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Mar 072015
 
 March 7, 2015  Posted by at 11:28 am Finance Tagged with: , , , , , , ,  


Wyland Stanley Bulletin press car: Mitchell auto at Yosemite National Park 1920

A Fair Hearing For Sovereign Debt (Stiglitz/Guzman)
Berlin Alarmed by Aggressive NATO Stance on Ukraine (Spiegel)
Week of Milestones for US Stocks Spoiled by Fed Rate Anxiety (Bloomberg)
Dear Janet Yellen: We’re Nowhere Close To Full Employment (MarketWatch)
‘A Conspiracy Of Silence’: HSBC, Guardian And The Defrauded British Public (ML)
Almost 100 Families Evicted Daily In Spain (RT)
It Might Be Time To Panic About Greek Government Bonds (John Dizard)
Greek And German Bruisers Limber Up For ‘Rumble In The Eurozone’ (AFP)
Europe Holds ‘Noose Around Greek Necks’ Says PM Tsipras (Telegraph)
Time For Greece To Plan Its Exodus From The Euro (MarketWatch)
Greece Sends Proposals, But No Decision Due At Monday’s Eurogroup (Kathimerini)
Cash-Strapped Greece Repays First Part Of IMF Loan Due In March (Reuters)
Greece Wants Immediate Talks With Troika On Bailout, Eyes Follow-up Deal (Reuters)
The Noise From Brazil? An Economy On The Brink (Guardian)
Brazil Supreme Court Clears Probe of Top Lawmakers Amid Petrobras Scandal (WSJ)
Petrobras Has a $13.7 Billion Yard Sale (Bloomberg)
RBS Top Bankers Received Millions Despite £3.5 Billion Loss (Guardian)
EU To Hold Immigrants At Bay With Third-Country Asylum Centers (RT)
ISIS Generates Up To $1 Billion Annually From Trafficking Afghan Heroin (RT)

“..simple modifications like contract amendments will not overcome the system’s deficiencies.”

A Fair Hearing For Sovereign Debt (Stiglitz/Guzman)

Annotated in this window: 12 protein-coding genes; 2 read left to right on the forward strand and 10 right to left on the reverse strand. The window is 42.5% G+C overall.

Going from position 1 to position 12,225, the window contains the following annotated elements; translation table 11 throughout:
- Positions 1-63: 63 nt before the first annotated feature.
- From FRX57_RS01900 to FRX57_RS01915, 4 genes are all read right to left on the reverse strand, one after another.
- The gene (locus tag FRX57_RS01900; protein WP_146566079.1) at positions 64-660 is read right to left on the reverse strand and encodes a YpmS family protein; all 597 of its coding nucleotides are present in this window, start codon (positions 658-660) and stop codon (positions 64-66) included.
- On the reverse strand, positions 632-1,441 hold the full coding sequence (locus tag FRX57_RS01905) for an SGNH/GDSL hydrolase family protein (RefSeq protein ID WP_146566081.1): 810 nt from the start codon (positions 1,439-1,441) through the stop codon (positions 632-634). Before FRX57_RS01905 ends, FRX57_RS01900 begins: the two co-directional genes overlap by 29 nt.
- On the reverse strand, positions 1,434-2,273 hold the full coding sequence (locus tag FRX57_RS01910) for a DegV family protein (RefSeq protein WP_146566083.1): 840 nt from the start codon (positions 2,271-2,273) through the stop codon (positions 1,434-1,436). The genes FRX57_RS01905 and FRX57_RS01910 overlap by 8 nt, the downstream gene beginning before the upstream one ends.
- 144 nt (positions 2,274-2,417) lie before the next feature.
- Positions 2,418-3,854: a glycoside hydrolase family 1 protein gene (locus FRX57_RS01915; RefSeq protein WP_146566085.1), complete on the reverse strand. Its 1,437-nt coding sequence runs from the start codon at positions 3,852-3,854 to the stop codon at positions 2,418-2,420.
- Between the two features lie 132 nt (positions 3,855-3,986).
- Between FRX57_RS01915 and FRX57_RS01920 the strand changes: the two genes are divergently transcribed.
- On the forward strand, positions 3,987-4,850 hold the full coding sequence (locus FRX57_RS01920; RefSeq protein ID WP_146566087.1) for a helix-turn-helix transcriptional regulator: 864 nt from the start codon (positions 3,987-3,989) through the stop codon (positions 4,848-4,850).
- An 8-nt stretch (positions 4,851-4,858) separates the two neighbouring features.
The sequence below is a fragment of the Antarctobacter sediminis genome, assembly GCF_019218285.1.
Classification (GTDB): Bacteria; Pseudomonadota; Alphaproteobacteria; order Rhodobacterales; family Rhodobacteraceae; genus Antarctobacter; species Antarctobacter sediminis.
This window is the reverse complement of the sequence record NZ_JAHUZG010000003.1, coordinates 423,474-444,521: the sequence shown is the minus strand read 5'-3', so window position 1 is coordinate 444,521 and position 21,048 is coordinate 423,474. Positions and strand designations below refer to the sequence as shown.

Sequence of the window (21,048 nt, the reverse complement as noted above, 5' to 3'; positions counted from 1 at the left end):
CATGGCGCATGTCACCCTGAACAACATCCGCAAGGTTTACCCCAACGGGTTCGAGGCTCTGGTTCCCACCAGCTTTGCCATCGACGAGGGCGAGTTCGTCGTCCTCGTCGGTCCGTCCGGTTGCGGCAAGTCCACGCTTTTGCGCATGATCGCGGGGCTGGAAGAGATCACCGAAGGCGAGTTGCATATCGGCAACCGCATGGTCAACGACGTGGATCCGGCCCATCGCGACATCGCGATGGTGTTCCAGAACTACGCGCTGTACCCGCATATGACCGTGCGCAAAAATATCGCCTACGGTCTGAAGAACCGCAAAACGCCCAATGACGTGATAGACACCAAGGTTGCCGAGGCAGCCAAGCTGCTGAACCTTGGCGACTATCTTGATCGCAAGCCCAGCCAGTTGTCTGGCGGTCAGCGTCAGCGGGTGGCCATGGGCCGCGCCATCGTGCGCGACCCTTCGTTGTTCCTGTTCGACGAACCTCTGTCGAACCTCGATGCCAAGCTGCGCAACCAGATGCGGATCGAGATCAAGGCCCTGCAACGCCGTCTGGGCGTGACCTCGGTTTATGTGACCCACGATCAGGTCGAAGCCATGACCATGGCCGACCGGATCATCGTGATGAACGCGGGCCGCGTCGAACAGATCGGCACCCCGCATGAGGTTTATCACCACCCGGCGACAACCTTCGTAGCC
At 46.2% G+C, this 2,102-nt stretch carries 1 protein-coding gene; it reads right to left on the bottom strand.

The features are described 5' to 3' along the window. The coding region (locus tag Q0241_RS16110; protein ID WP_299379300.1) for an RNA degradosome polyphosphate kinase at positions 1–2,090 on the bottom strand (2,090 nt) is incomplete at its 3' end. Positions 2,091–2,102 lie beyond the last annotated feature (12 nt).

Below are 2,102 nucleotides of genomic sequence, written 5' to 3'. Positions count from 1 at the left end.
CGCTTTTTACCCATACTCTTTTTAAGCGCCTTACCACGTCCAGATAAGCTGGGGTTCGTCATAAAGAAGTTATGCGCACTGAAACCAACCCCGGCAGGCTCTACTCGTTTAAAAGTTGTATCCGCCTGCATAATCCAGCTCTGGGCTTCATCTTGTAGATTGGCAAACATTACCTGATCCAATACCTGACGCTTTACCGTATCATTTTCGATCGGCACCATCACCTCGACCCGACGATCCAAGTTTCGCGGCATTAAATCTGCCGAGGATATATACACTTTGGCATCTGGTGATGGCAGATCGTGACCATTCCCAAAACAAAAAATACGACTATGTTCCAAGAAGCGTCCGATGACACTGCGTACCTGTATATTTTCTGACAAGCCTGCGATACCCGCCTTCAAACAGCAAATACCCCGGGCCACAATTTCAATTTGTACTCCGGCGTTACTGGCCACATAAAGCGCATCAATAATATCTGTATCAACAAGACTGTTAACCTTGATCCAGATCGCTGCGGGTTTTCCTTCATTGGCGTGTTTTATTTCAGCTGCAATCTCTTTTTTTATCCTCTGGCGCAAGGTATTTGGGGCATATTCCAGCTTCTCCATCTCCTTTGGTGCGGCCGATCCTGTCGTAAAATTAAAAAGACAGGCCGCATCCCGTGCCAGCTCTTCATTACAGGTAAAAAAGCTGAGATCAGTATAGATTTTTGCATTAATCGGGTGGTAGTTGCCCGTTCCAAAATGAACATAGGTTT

Last July, when United States federal judge Thomas Griesa ruled that Argentina had to repay in full the so-called vulture funds that had bought its sovereign debt at rockbottom prices, the country was forced into default, or “Griesafault”. The decision reverberated far and wide, affecting bonds issued in a variety of jurisdictions, suggesting that US courts held sway over contracts executed in other countries. Ever since, lawyers and economists have tried to untangle the befuddling implications of Griesa’s decision. Does the authority of US courts really extend beyond America’s borders? Now, a court in the UK has finally brought some clarity to the issue, ruling that Argentina’s interest payments on bonds issued under UK law are covered by UK law, not US judicial rulings.

The decision – a welcome break from a series of decisions by American judges who do not seem to understand the complexities of global financial markets – conveys some important messages. First and foremost, the fact that the Argentinian debt negotiations were pre-empted by an American court – which was then contradicted by a British court – is a stark reminder that market-based solutions to sovereign-debt crises have a high potential for chaos. Before the Griesafault, it was often mistakenly assumed that solutions to sovereign-debt repayment problems could be achieved through decentralised negotiations, without a strong legal framework. Even afterwards, the financial community and the IMF hoped to establish some order in sovereign-bond markets simply by tweaking debt contracts, particularly the terms of so-called collective-action clauses (which bind all creditors to a restructuring proposal approved by a supermajority).